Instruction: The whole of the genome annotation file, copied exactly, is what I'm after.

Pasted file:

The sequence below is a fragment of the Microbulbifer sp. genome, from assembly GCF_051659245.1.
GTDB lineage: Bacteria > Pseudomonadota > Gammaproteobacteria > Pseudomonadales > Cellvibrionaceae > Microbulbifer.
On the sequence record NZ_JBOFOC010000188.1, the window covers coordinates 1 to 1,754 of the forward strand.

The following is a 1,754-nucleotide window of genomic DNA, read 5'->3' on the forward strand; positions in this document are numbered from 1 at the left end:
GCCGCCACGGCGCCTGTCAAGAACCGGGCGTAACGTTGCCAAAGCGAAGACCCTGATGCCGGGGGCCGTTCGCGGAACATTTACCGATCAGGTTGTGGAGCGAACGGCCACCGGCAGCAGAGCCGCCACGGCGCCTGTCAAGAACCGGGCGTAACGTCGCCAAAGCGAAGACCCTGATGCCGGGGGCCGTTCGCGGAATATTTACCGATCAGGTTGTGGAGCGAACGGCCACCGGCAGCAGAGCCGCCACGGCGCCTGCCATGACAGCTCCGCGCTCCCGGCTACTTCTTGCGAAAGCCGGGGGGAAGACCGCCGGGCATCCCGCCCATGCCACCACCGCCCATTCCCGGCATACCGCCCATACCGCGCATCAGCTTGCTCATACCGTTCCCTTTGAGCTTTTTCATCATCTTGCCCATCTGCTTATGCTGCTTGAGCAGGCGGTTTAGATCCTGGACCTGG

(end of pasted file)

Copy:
The sequence below is a fragment of the Microbulbifer sp. genome, from assembly GCF_051659245.1.
GTDB lineage: Bacteria > Pseudomonadota > Gammaproteobacteria > Pseudomonadales > Cellvibrionaceae > Microbulbifer.
On the sequence record NZ_JBOFOC010000188.1, the window covers coordinates 1 to 1,754 of the forward strand.

The following is a 1,754-nucleotide window of genomic DNA, read 5'->3' on the forward strand; positions in this document are numbered from 1 at the left end:
GCCGCCACGGCGCCTGTCAAGAACCGGGCGTAACGTTGCCAAAGCGAAGACCCTGATGCCGGGGGCCGTTCGCGGAACATTTACCGATCAGGTTGTGGAGCGAACGGCCACCGGCAGCAGAGCCGCCACGGCGCCTGTCAAGAACCGGGCGTAACGTCGCCAAAGCGAAGACCCTGATGCCGGGGGCCGTTCGCGGAATATTTACCGATCAGGTTGTGGAGCGAACGGCCACCGGCAGCAGAGCCGCCACGGCGCCTGCCATGACAGCTCCGCGCTCCCGGCTACTTCTTGCGAAAGCCGGGGGGAAGACCGCCGGGCATCCCGCCCATGCCACCACCGCCCATTCCCGGCATACCGCCCATACCGCGCATCAGCTTGCTCATACCGTTCCCTTTGAGCTTTTTCATCATCTTGCCCATCTGCTTATGCTGCTTGAGCAGGCGGTTTAGATCCTGGACCTGG